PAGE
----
Watch an animal, a flower, a tree, and see how it rests in Being. It is itself. It has enormous dignity, innocence, and holiness. However, for you to see that, you need to go beyond the mental habit of naming and labeling. The moment you look beyond mental labels, you feel that ineffable dimension of nature that cannot be understood by thought or perceived through the senses. It is a harmony, a sacredness that permeates not only the whole of nature but is also within you.19

— Eckhart Tolle
Stillness Speaks

I have… called the union of opposites the “transcendent function.” This rounding out of the personality into a whole may well be the goal of any psychotherapy that claims to be more than a mere cure of symptoms.20

— C. G. Jung
As cited in The Quotable Jung

Brief is this existence, like a brief visit in a strange house. The path to be pursued is poorly lit by a flickering consciousness whose center is the limiting and separating “I.” . . . When a group of individuals becomes a “we,” a harmonious whole, they have reached as high as humans can reach.21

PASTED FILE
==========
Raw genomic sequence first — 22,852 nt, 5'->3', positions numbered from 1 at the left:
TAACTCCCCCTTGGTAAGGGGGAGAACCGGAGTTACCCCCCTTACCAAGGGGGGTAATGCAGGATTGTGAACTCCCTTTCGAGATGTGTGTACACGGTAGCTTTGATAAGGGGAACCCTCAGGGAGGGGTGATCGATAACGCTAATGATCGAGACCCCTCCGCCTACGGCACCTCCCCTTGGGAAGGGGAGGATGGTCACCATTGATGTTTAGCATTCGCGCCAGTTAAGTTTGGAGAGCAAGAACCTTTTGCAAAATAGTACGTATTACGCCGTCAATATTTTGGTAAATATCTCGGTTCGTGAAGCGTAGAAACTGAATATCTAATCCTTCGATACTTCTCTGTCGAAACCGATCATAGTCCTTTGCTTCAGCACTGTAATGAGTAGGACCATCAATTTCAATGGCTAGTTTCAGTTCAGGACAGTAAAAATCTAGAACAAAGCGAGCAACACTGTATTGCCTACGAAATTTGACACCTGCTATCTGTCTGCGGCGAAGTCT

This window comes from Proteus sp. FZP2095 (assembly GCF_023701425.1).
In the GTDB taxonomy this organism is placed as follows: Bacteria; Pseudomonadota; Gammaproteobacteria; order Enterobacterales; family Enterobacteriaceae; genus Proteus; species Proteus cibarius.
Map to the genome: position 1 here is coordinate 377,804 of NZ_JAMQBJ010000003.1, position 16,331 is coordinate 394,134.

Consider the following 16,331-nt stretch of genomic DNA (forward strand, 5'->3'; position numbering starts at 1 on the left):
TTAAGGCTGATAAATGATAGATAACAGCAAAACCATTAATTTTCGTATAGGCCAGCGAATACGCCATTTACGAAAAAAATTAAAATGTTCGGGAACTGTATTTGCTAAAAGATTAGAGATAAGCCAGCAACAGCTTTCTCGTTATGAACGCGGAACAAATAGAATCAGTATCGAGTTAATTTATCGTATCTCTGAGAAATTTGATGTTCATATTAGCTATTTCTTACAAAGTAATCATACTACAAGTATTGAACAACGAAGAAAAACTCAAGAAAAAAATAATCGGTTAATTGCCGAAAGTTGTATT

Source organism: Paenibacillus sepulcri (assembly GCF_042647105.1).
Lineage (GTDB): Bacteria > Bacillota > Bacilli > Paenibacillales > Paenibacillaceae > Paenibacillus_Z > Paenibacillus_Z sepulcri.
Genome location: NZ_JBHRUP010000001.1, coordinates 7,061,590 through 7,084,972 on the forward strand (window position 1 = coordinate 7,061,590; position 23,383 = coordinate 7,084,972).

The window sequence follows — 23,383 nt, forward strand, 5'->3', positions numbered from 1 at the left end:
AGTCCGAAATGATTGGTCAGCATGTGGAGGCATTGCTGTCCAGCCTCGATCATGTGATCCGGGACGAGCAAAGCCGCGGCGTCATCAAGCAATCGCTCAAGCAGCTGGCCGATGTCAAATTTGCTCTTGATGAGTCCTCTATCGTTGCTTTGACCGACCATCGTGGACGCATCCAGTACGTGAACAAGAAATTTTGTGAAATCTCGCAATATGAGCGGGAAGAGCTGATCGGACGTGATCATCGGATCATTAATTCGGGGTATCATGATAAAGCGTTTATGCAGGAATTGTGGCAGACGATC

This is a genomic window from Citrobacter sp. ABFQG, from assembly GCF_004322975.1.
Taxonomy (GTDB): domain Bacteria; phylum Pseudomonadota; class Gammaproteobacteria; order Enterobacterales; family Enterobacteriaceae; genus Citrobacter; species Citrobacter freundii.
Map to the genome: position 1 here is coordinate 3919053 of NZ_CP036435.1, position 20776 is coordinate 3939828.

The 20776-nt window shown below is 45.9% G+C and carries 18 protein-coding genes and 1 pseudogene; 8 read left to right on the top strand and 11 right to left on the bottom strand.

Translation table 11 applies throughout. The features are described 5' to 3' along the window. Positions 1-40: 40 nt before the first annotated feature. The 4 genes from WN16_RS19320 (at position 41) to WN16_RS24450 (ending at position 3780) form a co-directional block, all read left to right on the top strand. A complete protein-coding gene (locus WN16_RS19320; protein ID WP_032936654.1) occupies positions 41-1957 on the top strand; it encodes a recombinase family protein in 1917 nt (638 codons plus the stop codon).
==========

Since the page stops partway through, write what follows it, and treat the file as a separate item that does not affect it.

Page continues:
— Albert Einstein
As cited in The Quotable Einstein

The experience of wholeness requires emotional maturity and empathic boundaries to deal with the expanded awareness within the greater whole.11

— Eric Ehrke
The Promise of Wholeness

Zarathustra’s chief teaching was that the physician had to heal himself, that he should see himself with his own eyes and make himself whole.20

— C. G. Jung
As cited in The Quotable Jung

In our pursuit of wholeness, a crisis can look like a problem initially but gracefully transform into a blessing.11